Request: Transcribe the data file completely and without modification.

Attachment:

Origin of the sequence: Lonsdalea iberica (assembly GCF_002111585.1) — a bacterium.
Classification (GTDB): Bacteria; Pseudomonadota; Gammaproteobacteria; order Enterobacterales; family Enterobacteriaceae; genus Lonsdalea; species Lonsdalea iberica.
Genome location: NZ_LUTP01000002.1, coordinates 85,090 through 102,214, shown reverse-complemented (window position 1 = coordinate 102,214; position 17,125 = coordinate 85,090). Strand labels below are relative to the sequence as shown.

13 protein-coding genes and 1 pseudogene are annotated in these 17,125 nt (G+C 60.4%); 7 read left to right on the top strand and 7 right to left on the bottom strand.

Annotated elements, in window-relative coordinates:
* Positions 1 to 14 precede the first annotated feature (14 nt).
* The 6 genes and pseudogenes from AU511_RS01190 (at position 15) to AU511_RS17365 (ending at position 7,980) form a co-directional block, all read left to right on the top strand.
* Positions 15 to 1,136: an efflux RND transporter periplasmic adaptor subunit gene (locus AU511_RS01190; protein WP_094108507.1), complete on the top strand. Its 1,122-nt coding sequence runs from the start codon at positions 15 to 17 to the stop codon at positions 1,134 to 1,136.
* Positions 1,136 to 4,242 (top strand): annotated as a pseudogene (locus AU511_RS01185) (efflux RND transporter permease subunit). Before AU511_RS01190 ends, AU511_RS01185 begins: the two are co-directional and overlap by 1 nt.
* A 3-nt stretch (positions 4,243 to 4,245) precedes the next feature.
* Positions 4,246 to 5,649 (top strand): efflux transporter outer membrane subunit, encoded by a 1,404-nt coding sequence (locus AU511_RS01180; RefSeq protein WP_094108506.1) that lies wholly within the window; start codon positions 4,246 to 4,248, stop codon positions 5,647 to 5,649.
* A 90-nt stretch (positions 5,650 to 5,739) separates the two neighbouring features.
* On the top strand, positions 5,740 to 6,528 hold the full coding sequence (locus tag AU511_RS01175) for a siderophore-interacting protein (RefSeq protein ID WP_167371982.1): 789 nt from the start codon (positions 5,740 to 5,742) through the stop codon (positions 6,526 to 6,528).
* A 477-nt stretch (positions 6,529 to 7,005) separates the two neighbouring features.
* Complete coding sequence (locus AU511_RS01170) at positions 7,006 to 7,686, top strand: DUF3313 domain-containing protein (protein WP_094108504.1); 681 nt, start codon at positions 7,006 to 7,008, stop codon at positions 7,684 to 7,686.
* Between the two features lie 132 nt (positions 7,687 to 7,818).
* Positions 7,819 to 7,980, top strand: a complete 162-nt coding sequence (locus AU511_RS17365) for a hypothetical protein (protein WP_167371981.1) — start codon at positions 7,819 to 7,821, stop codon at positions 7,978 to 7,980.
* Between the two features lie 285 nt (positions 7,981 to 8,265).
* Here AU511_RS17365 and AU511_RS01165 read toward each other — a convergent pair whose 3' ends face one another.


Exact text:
Origin of the sequence: Lonsdalea iberica (assembly GCF_002111585.1) — a bacterium.
Classification (GTDB): Bacteria; Pseudomonadota; Gammaproteobacteria; order Enterobacterales; family Enterobacteriaceae; genus Lonsdalea; species Lonsdalea iberica.
Genome location: NZ_LUTP01000002.1, coordinates 85,090 through 102,214, shown reverse-complemented (window position 1 = coordinate 102,214; position 17,125 = coordinate 85,090). Strand labels below are relative to the sequence as shown.

13 protein-coding genes and 1 pseudogene are annotated in these 17,125 nt (G+C 60.4%); 7 read left to right on the top strand and 7 right to left on the bottom strand.

Annotated elements, in window-relative coordinates:
* Positions 1 to 14 precede the first annotated feature (14 nt).
* The 6 genes and pseudogenes from AU511_RS01190 (at position 15) to AU511_RS17365 (ending at position 7,980) form a co-directional block, all read left to right on the top strand.
* Positions 15 to 1,136: an efflux RND transporter periplasmic adaptor subunit gene (locus AU511_RS01190; protein WP_094108507.1), complete on the top strand. Its 1,122-nt coding sequence runs from the start codon at positions 15 to 17 to the stop codon at positions 1,134 to 1,136.
* Positions 1,136 to 4,242 (top strand): annotated as a pseudogene (locus AU511_RS01185) (efflux RND transporter permease subunit). Before AU511_RS01190 ends, AU511_RS01185 begins: the two are co-directional and overlap by 1 nt.
* A 3-nt stretch (positions 4,243 to 4,245) precedes the next feature.
* Positions 4,246 to 5,649 (top strand): efflux transporter outer membrane subunit, encoded by a 1,404-nt coding sequence (locus AU511_RS01180; RefSeq protein WP_094108506.1) that lies wholly within the window; start codon positions 4,246 to 4,248, stop codon positions 5,647 to 5,649.
* A 90-nt stretch (positions 5,650 to 5,739) separates the two neighbouring features.
* On the top strand, positions 5,740 to 6,528 hold the full coding sequence (locus tag AU511_RS01175) for a siderophore-interacting protein (RefSeq protein ID WP_167371982.1): 789 nt from the start codon (positions 5,740 to 5,742) through the stop codon (positions 6,526 to 6,528).
* A 477-nt stretch (positions 6,529 to 7,005) separates the two neighbouring features.
* Complete coding sequence (locus AU511_RS01170) at positions 7,006 to 7,686, top strand: DUF3313 domain-containing protein (protein WP_094108504.1); 681 nt, start codon at positions 7,006 to 7,008, stop codon at positions 7,684 to 7,686.
* Between the two features lie 132 nt (positions 7,687 to 7,818).
* Positions 7,819 to 7,980, top strand: a complete 162-nt coding sequence (locus AU511_RS17365) for a hypothetical protein (protein WP_167371981.1) — start codon at positions 7,819 to 7,821, stop codon at positions 7,978 to 7,980.
* Between the two features lie 285 nt (positions 7,981 to 8,265).
* Here AU511_RS17365 and AU511_RS01165 read toward each other — a convergent pair whose 3' ends face one another.